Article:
Bel Air mourns death of town manager

William N. McFaul, 62, dies after bypass surgery

November 10, 1999|By Lisa Respers | Lisa Respers,SUN STAFF

Bel Air officials are mourning the sudden death of Town Administrator William N. McFaul, a longtime manager who died late Monday night while recovering from bypass surgery at University of Maryland Medical Center. He was 62.

"I can't believe it," Stephen C. Burdette, chairman of the Bel Air Board of Town Commissioners, said of McFaul's death, which took the community by surprise. "I feel sorry for the town because the town has lost a real advocate."

As administrator for the past 20 years, McFaul managed day-to-day operations of the town of more than 8,000 residents under the direction of the elected commissioners.

Harford County Executive James M. Harkins said McFaul was well-loved for his ability to listen to all sides before making decisions and for his talent in building consensus among officials.

"He was just extremely people-oriented," Harkins said.

A Baltimore native, McFaul was remembered as a family man devoted to his wife, Iris, their two daughters and their four grandchildren, even as he worked tirelessly to help the town run smoothly.

"He made being a commissioner easy," said Burdette. "Running a town is a lot of work, and he would take the lion's share of everything. Because of his skill in dealing with department heads and details, it made our jobs much easier, I think."

A graduate of City College in Baltimore and the U.S. Military Academy at West Point, McFaul served two tours of duty with the Army in Vietnam and completed a master's degree program in engineering. He left the Army in 1973 with the rank of major.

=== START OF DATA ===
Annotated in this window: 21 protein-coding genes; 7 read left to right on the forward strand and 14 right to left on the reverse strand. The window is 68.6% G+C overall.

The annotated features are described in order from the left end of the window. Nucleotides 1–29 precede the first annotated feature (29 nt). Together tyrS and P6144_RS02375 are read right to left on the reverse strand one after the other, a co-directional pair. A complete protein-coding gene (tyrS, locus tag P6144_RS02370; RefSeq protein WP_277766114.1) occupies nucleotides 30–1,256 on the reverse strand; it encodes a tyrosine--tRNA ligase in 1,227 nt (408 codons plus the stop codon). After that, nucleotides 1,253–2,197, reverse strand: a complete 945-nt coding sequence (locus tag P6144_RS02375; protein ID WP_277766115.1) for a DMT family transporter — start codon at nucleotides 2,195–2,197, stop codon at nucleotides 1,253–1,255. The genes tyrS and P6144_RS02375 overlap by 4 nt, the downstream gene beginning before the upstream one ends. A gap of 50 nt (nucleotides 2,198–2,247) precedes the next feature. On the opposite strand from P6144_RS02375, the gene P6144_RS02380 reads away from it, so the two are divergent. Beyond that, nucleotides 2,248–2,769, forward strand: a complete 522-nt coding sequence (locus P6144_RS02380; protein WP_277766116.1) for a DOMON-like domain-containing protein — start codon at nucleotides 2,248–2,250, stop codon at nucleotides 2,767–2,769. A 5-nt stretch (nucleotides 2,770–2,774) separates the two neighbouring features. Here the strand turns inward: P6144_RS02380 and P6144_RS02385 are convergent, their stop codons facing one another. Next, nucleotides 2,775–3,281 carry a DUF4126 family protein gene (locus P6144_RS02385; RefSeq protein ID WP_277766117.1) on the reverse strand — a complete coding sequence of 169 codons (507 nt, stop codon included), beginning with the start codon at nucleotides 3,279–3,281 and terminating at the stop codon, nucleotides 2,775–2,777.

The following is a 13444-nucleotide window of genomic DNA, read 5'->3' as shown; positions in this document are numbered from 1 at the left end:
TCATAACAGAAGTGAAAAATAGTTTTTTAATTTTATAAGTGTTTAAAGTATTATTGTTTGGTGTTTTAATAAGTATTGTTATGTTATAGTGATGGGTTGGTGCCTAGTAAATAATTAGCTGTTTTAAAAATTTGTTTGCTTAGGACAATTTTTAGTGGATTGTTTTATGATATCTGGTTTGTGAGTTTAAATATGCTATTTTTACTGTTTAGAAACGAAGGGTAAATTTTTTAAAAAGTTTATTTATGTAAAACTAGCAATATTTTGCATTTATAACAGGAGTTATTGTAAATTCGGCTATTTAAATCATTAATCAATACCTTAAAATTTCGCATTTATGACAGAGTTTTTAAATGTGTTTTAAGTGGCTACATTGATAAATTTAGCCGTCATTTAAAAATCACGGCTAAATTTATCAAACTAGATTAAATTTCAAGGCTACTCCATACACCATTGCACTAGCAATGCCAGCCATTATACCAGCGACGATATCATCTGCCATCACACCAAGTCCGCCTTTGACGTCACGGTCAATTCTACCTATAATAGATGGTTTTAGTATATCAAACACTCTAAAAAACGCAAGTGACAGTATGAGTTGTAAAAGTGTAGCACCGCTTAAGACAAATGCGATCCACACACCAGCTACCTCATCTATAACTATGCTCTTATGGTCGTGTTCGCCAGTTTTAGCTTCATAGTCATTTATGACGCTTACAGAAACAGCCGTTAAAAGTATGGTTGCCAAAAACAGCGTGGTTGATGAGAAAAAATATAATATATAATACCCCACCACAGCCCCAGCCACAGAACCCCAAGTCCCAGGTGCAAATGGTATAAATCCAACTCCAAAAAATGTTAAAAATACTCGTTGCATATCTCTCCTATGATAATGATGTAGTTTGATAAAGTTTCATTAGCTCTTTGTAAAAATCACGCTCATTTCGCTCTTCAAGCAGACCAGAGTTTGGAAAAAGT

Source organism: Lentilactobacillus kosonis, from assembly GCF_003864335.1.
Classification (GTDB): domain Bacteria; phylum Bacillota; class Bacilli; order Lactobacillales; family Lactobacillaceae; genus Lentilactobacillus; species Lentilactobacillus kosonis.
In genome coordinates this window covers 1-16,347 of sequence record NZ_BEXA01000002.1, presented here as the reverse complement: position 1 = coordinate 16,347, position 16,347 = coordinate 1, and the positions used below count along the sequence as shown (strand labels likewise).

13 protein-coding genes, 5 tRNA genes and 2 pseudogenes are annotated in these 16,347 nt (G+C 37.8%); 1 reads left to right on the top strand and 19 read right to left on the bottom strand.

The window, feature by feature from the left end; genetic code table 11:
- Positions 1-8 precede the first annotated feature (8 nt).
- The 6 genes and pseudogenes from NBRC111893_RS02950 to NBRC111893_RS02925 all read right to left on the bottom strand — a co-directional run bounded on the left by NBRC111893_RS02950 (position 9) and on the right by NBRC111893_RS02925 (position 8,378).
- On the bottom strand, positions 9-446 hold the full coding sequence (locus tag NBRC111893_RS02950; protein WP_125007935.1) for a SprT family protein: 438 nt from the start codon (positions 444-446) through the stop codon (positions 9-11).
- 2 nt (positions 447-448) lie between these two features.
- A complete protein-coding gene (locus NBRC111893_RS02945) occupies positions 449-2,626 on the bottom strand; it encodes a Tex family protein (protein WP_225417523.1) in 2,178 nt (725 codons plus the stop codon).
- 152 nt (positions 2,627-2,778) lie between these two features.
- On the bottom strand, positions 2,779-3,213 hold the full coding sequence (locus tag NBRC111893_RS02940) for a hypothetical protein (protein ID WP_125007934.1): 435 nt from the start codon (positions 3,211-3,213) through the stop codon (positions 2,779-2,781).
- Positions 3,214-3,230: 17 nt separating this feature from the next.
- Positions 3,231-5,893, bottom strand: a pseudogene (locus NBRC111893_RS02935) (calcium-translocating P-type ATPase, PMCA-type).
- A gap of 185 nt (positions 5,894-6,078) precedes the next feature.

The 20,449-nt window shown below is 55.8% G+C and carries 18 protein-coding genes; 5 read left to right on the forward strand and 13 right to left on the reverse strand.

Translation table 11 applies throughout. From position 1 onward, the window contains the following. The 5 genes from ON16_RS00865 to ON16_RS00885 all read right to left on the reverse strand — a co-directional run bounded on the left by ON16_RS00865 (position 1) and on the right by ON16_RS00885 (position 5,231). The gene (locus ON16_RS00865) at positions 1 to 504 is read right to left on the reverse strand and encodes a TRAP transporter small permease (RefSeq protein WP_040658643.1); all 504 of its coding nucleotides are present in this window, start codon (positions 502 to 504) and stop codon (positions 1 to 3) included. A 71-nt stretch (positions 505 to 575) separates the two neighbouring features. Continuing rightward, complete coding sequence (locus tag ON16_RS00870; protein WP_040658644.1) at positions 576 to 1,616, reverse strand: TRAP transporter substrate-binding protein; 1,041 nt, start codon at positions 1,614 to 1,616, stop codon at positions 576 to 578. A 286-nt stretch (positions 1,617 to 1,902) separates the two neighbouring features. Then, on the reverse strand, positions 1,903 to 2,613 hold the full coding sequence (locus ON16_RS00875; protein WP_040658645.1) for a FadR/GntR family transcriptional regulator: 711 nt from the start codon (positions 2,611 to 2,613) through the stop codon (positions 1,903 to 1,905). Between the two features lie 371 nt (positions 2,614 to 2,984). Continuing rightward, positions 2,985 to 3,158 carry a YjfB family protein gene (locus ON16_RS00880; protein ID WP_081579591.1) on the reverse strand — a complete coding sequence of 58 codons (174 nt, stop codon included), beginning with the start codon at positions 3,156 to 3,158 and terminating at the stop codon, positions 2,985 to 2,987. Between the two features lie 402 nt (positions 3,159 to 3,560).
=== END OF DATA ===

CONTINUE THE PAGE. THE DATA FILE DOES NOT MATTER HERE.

He began working for the town of Bel Air in 1974 as director of planning, overseeing the start of the town's planning department.

Charles Keenan, attorney for the town, said McFaul was a strong fiscal manager who for the past few years had served as chairman of the Local Government Insurance Trust Inc.

"Bel Air has always run like a clock with him there," Keenan said. "He saw the big picture and he always paid attention to detail."

David Funk, a lawyer for the insurance trust, said he spoke with McFaul shortly before his surgery and that McFaul talked of retiring within the next year to a home he and his wife had in West Virginia.

"He was really a rock in both Bel Air and the county," Funk said. "The hallmark of Bill was his wisdom. I don't think he realized how many people depended on him."

Burdette said town commissioners will hold a closed, emergency session today to decide how to proceed with a search to fill the administrator's position and what to do in the interrim.

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